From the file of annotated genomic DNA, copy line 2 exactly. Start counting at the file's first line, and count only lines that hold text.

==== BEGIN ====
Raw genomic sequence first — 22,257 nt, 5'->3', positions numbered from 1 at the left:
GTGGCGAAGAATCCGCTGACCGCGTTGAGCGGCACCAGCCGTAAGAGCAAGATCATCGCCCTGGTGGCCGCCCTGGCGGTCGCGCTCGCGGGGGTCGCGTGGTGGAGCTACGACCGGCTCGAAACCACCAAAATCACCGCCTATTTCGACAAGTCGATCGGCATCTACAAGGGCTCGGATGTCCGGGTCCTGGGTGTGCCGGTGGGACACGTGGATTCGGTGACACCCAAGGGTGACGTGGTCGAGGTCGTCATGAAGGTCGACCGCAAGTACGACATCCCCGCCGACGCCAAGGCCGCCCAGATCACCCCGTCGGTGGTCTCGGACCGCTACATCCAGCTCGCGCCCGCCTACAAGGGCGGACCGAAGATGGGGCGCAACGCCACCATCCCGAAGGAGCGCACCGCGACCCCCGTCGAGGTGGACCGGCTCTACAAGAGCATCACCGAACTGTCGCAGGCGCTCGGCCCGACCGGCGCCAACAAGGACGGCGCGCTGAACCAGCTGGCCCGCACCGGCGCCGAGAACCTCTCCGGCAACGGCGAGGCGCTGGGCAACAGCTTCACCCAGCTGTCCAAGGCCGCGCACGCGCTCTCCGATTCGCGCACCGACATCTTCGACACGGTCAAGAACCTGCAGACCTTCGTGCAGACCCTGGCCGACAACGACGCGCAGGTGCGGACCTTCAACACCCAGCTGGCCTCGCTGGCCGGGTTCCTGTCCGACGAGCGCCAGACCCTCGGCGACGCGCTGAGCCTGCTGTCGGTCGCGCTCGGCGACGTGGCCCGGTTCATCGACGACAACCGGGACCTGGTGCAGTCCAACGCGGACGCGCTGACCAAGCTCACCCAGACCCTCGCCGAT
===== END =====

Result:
GTGGCGAAGAATCCGCTGACCGCGTTGAGCGGCACCAGCCGTAAGAGCAAGATCATCGCCCTGGTGGCCGCCCTGGCGGTCGCGCTCGCGGGGGTCGCGTGGTGGAGCTACGACCGGCTCGAAACCACCAAAATCACCGCCTATTTCGACAAGTCGATCGGCATCTACAAGGGCTCGGATGTCCGGGTCCTGGGTGTGCCGGTGGGACACGTGGATTCGGTGACACCCAAGGGTGACGTGGTCGAGGTCGTCATGAAGGTCGACCGCAAGTACGACATCCCCGCCGACGCCAAGGCCGCCCAGATCACCCCGTCGGTGGTCTCGGACCGCTACATCCAGCTCGCGCCCGCCTACAAGGGCGGACCGAAGATGGGGCGCAACGCCACCATCCCGAAGGAGCGCACCGCGACCCCCGTCGAGGTGGACCGGCTCTACAAGAGCATCACCGAACTGTCGCAGGCGCTCGGCCCGACCGGCGCCAACAAGGACGGCGCGCTGAACCAGCTGGCCCGCACCGGCGCCGAGAACCTCTCCGGCAACGGCGAGGCGCTGGGCAACAGCTTCACCCAGCTGTCCAAGGCCGCGCACGCGCTCTCCGATTCGCGCACCGACATCTTCGACACGGTCAAGAACCTGCAGACCTTCGTGCAGACCCTGGCCGACAACGACGCGCAGGTGCGGACCTTCAACACCCAGCTGGCCTCGCTGGCCGGGTTCCTGTCCGACGAGCGCCAGACCCTCGGCGACGCGCTGAGCCTGCTGTCGGTCGCGCTCGGCGACGTGGCCCGGTTCATCGACGACAACCGGGACCTGGTGCAGTCCAACGCGGACGCGCTGACCAAGCTCACCCAGACCCTCGCCGAT